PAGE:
Reversible Dress: My mom gave me this beautiful plaid double gauze that's sat on my shelf for a while now. At first, I wasn't feeling the plaid, but one day I turned it over and realized the other side was a beautiful blue and white stripe. I was going to feature that fabric but then I thought, why not make something reversible? Figuring out the back zip and the seam finishes will be the most challenging part of this simple dress

Style Arc Madeleine: I love the shaping of this Style Arc Ponte Top, which gives a bit of interest to an otherwise simple shirt. I would love to tuck it under a blazer for a work meeting or wear it as-is on a warm day. I may also make one up in white.

Style Arc Dimity: This idea started with the fabric, and I've been trying to find something interesting to do with it. I like that this Style Arc Top, which is a simple boxy tee but with some interesting neck gathers. Made up in a stable knit, I think it will be comfy and easy to wear.

Ruffle Top: I was wearing a loose-fitting white t-shirt the other day and wondering why I didn't have more. To dress it up a little, I'm going to try the sleeve ruffles trend. I'll make it up in a free fabric I got at a swap in case I don't end up liking it.

Pants: Finally, I bought loads of stretch bottom-weight fabric at Stone Mountain and really need some more pants in my wardrobe. I'm going to start with these blue ones. With the right details, they should work equally well in a client meeting as hopping on my bike to ride to the office.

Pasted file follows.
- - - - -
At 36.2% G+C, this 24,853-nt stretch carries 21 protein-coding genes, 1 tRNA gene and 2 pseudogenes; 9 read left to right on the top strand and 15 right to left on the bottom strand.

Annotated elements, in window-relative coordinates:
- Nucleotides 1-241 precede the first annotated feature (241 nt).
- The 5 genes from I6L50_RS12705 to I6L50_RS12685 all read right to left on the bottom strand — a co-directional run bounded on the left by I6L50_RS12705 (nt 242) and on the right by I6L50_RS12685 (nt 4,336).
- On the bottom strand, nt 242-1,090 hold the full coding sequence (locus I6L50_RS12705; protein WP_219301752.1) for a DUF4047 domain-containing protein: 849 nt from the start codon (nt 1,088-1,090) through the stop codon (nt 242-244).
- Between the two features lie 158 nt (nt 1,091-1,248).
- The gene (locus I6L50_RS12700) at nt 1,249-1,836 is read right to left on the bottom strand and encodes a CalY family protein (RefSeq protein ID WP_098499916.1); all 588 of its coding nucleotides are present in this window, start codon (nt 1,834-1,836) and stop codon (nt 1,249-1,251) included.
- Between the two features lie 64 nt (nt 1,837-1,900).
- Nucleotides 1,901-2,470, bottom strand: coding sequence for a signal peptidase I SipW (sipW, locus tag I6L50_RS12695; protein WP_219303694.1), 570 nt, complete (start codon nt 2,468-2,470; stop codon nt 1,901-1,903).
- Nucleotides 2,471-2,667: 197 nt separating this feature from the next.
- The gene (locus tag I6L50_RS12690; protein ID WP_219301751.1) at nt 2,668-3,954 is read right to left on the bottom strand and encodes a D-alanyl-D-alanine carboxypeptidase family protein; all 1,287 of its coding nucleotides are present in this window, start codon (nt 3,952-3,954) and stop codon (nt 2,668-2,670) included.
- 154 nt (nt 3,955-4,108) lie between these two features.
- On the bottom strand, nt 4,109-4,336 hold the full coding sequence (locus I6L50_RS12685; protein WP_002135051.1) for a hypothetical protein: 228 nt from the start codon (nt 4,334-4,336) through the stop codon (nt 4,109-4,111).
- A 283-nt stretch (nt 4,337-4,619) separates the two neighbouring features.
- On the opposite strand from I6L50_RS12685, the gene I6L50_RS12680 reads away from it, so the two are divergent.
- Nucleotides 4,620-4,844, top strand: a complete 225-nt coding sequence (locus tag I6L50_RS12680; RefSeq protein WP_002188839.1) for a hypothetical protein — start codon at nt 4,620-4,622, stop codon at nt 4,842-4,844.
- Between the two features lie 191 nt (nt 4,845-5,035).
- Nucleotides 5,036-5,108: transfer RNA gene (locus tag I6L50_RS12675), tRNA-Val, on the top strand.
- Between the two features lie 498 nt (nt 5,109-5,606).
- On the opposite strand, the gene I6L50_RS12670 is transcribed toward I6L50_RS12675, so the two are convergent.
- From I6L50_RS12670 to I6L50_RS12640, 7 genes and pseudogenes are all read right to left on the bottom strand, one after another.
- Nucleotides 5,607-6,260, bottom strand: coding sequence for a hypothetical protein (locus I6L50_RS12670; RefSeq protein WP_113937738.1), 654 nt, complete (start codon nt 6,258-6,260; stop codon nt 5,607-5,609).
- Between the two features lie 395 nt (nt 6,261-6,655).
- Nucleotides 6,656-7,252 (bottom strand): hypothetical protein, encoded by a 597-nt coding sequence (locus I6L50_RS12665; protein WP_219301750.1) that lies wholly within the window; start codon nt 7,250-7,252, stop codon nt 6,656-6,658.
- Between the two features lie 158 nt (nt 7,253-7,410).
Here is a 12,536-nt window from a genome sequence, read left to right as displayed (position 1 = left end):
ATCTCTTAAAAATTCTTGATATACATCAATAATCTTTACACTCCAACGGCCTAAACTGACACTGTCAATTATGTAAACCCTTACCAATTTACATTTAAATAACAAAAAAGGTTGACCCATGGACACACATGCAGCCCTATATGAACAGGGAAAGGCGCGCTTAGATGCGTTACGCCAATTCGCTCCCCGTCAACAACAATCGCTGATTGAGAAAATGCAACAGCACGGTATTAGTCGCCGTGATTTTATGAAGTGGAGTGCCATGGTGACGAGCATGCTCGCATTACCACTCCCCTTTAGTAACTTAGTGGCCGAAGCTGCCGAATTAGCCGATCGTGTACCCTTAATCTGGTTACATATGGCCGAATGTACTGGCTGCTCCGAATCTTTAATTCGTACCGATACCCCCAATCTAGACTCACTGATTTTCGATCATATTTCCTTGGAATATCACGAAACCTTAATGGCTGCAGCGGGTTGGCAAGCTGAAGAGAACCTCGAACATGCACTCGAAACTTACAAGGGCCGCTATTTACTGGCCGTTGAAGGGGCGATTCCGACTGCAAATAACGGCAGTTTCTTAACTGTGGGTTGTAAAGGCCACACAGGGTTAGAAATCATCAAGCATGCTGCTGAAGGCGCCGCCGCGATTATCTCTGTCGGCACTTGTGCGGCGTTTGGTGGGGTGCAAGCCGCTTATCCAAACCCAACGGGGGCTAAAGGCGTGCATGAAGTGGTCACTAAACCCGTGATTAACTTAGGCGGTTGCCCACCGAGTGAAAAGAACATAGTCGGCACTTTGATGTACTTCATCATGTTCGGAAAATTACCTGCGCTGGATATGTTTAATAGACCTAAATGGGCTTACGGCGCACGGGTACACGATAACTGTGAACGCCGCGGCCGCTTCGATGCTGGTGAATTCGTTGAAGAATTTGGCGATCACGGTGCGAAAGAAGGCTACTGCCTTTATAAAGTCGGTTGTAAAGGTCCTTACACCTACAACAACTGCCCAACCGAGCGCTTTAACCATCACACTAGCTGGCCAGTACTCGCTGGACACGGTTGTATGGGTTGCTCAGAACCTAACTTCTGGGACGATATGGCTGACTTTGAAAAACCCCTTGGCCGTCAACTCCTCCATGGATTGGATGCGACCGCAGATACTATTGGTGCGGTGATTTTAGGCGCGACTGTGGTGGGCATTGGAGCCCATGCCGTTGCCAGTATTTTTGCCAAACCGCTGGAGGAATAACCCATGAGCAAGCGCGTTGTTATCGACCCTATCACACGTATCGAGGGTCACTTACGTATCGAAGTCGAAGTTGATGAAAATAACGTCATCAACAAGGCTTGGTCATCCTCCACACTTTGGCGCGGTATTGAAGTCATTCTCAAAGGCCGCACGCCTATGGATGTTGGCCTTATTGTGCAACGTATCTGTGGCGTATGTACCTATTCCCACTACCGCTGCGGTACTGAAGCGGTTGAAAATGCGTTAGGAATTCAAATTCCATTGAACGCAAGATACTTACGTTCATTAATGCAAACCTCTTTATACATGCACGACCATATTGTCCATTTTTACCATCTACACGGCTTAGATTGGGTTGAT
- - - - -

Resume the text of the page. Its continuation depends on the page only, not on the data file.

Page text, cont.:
Oh and I almost forgot! I also have plans to sew up the SBCC Rickey Blazer in a navy fabric in my stash. Even though the pattern is drafted for petites, I love the collar and shape so much I'll un-petite it just so I can sew it up.

Actually that reminds me, I've also ordered the Victory Patterns Ulysses Trench to pair with a wool I have in stash. I was really inspired by this coat and am determined to use the trench pattern for a similar effect. I won't sew this one up though until after the fall though, when we usually have our warmest weather lasting through early November. And of course since writing the first part of this paragraph, I have also purchased another coat fabric on sale at Stonemountain and Daughter.

Ok, well I think that's plenty to keep me busy for quite some time! Do you have any cool patterns or ideas you're working on?

Fall Sweater

I'd like to tell you that I carefully planned this fall sweater, that it effortlessly slid off my needles just in time for the weather to turn in late September. The reality is that I've been knitting this in fits and starts for at least two years now and any relationship with the seasons is purely coincidental. That said, this really is the perfect fall sweater.  

Pattern: adapted from Brooklyn Tweed's Hugo Cabled Pullover
Yarn: Knit Pick's CotLin in Linen and remnant yarn in mustard
Cost: $50

The color blocking, too, is a matter of coincidence. I had several skeins of a cotton yarn in a beautiful mustard color gifted to me from my knitting aunt. I loved the color but struggled with figuring out how to use it. There wasn't enough for a full sweater, and I don't have a good track record for wearing knit tops or shrugs. So I concocted the idea of making a color-blocked version using KnitPick's CotLin, a cotton-linen blend, in a similar weight. Originally I toyed with the idea of using three colors in total, but the third one that I ordered ended up being too lemony and didn't look good with the other two. So a two-toned pattern it was.

Rather than a clean transition between the two colors, I interwove them for a good ten rows, increasing the density of the color the more I went. It's a nice little touch. Ideally, the color transition would have matched across the sleeves and chest, but I'm embracing the quirkiness.


The stitch pattern is based on Brooklyn Tweed's Hugo Cabled Pullover, which I knit in full for my husband several years ago. With the different colors and neckline, however, no one would ever guess that we have matching sweaters.